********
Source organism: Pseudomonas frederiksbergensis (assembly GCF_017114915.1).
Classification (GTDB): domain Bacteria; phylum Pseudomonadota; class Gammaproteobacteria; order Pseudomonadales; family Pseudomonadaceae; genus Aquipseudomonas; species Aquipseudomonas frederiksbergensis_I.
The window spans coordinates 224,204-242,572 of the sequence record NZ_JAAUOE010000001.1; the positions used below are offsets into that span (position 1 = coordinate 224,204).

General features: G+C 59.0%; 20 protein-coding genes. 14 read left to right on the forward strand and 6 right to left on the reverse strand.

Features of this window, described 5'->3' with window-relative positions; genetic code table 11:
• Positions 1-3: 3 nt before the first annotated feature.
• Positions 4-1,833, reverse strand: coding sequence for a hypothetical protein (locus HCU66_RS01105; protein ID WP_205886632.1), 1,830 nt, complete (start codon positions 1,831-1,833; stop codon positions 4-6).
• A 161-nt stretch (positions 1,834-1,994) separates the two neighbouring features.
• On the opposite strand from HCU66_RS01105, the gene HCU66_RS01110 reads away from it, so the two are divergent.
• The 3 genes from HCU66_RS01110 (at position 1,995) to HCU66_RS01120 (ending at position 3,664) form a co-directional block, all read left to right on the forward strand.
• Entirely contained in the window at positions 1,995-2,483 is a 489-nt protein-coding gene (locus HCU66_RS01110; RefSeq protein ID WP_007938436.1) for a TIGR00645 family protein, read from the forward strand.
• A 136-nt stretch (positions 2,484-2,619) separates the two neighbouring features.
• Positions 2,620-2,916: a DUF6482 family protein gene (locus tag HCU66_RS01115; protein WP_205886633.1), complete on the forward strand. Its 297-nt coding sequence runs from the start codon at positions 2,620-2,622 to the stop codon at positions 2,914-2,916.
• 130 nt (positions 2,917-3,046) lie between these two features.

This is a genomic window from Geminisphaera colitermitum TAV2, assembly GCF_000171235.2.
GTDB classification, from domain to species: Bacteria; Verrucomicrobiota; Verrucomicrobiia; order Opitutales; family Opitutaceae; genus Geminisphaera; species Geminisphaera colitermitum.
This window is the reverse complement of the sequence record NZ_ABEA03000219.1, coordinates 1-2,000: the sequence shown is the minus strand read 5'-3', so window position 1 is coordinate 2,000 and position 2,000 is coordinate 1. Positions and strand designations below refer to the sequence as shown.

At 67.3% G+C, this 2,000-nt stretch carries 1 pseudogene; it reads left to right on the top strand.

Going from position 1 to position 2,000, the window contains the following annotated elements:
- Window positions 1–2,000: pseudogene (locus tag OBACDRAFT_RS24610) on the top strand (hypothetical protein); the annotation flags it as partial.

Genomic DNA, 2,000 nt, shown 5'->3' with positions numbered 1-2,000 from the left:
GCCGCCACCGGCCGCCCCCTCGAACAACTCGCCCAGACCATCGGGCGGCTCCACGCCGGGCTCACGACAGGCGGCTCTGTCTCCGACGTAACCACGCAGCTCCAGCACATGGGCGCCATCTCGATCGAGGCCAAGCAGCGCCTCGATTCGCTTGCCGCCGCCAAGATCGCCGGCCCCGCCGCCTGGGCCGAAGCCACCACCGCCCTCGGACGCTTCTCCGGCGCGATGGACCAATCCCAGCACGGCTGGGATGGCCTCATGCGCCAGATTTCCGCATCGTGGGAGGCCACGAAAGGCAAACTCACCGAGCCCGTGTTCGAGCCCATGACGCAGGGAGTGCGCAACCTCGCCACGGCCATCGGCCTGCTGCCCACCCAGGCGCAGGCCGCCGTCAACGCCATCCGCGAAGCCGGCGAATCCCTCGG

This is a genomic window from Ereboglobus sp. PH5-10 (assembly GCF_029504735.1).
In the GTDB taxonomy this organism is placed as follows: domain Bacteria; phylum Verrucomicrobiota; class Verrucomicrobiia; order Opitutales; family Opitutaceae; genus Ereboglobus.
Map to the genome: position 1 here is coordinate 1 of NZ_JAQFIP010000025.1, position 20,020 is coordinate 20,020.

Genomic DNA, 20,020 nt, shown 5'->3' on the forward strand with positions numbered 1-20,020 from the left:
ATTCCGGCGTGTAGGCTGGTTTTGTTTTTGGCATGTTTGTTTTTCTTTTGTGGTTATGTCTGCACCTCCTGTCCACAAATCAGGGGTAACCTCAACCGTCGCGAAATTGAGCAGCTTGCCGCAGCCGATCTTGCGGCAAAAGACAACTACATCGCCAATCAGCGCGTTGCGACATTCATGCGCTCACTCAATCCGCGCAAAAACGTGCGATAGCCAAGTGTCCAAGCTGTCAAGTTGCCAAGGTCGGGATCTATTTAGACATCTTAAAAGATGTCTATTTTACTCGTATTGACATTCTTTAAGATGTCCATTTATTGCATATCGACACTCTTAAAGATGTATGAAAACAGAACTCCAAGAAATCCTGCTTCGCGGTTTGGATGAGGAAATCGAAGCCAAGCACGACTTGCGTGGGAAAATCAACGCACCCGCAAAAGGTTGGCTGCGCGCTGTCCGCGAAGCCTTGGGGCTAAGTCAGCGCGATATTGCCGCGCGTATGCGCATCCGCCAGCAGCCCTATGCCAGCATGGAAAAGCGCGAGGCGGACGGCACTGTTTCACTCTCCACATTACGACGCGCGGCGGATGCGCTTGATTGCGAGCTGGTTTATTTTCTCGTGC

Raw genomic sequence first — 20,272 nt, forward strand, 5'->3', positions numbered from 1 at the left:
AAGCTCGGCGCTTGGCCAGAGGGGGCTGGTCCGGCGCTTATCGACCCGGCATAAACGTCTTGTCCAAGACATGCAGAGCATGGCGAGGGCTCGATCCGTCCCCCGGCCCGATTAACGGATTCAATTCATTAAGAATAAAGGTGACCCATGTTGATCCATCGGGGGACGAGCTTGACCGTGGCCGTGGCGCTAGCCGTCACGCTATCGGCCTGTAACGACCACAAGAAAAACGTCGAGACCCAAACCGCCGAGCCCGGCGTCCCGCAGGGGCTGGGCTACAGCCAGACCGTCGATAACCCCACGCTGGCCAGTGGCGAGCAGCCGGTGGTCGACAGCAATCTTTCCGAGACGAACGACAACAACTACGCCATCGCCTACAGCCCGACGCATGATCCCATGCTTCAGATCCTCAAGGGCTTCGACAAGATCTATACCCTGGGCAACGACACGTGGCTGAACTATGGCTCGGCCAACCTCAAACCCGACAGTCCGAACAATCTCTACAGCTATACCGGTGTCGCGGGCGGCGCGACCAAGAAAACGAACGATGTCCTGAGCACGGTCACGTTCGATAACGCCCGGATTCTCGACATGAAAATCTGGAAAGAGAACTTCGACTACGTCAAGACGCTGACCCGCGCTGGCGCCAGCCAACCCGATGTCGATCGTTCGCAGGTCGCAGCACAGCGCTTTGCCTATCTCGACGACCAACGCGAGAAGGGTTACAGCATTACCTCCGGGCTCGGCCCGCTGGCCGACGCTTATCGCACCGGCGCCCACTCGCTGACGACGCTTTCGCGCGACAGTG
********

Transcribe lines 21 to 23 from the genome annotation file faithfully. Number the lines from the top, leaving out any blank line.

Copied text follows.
Genomic DNA, 2,000 nt, shown 5'->3' with positions numbered 1-2,000 from the left:
GCCGCCACCGGCCGCCCCCTCGAACAACTCGCCCAGACCATCGGGCGGCTCCACGCCGGGCTCACGACAGGCGGCTCTGTCTCCGACGTAACCACGCAGCTCCAGCACATGGGCGCCATCTCGATCGAGGCCAAGCAGCGCCTCGATTCGCTTGCCGCCGCCAAGATCGCCGGCCCCGCCGCCTGGGCCGAAGCCACCACCGCCCTCGGACGCTTCTCCGGCGCGATGGACCAATCCCAGCACGGCTGGGATGGCCTCATGCGCCAGATTTCCGCATCGTGGGAGGCCACGAAAGGCAAACTCACCGAGCCCGTGTTCGAGCCCATGACGCAGGGAGTGCGCAACCTCGCCACGGCCATCGGCCTGCTGCCCACCCAGGCGCAGGCCGCCGTCAACGCCATCCGCGAAGCCGGCGAATCCCTCGG

This is a genomic window from Ereboglobus sp. PH5-10 (assembly GCF_029504735.1).